To backwash, the custodian
adjusts a number of valves to redirect the water flow. He or she
closes the return pipe leading to the pool and opens the drainage
pipe, which lead to the sewer system.
she adjusts a valve at the filter to connect the pipe from the pump
to the outlet pipe and connect the drainage pipe to the inlet pipe.
With this arrangement, water from the pump pushes up through the
sand, dislodging the dirt and debris. At the top of the filter tank,
the dirty water flows out through the inlet pipe and into the sewer.
To redirect the water flow for backwash, the custodian turns large
handles to adjust plumbing valves.
In place of a sand filter, some pool systems use a diatomaceous
earth filter or a cartridge filter. In a diatomaceous earth filter,
water from the pool passes through filter grids coated with
diatomaceous earth, a fine powder made from the chemically inert,
fossilized remains of sea organisms called diatoms. In a cartridge
filter, dirty water passes through a filter made out of polyester
cloth or corrugated paper.
Instead of backwashing, you simply remove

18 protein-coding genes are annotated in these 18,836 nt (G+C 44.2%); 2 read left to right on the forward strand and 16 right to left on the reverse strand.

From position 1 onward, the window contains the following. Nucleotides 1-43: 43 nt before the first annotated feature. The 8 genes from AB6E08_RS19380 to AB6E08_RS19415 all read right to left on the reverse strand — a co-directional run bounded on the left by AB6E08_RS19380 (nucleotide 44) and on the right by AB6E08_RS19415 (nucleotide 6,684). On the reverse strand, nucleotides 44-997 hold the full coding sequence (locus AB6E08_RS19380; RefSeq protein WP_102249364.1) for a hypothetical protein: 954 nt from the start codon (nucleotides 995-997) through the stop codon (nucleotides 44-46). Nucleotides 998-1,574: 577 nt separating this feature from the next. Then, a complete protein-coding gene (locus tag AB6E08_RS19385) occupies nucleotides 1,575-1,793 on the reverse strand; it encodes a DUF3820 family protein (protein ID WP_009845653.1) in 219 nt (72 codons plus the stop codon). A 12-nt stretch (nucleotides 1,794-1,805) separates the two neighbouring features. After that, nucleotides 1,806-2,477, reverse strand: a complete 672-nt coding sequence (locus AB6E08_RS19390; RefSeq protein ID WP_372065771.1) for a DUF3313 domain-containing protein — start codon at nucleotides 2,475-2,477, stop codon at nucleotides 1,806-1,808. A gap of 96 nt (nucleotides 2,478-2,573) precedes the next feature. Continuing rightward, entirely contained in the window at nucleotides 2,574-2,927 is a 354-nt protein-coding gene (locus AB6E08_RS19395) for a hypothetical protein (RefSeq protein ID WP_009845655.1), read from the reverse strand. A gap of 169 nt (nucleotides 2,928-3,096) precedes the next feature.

the filter and hose it off. After a few years (or as many as eight
years), it's time to discard the old filter and put in a new one.
In most regions, the law dictates that all the water in the pool (or
more accurately, the equivalent volume) must pass through the filter
in a certain amount of time -- typically between 30 minutes and six
hours. For the apartment-complex pool pictured above, that means
pumping 167,000 gallons (630,000 liters) of water through the
filtering system every six hours!
The pump and filter system is also connected to a well or municipal
water line so fresh water can be added to the pool.
necessary to replace water lost to evaporation, backwashing and
"splash-out" (water that splashes on the deck or is carried out on
people's bodies and swim suits). When it's pretty hot out and
there's heavy swimmer activity, this 167,000-gallon pool could lose
300 gallons (1,100 liters) or more in one day.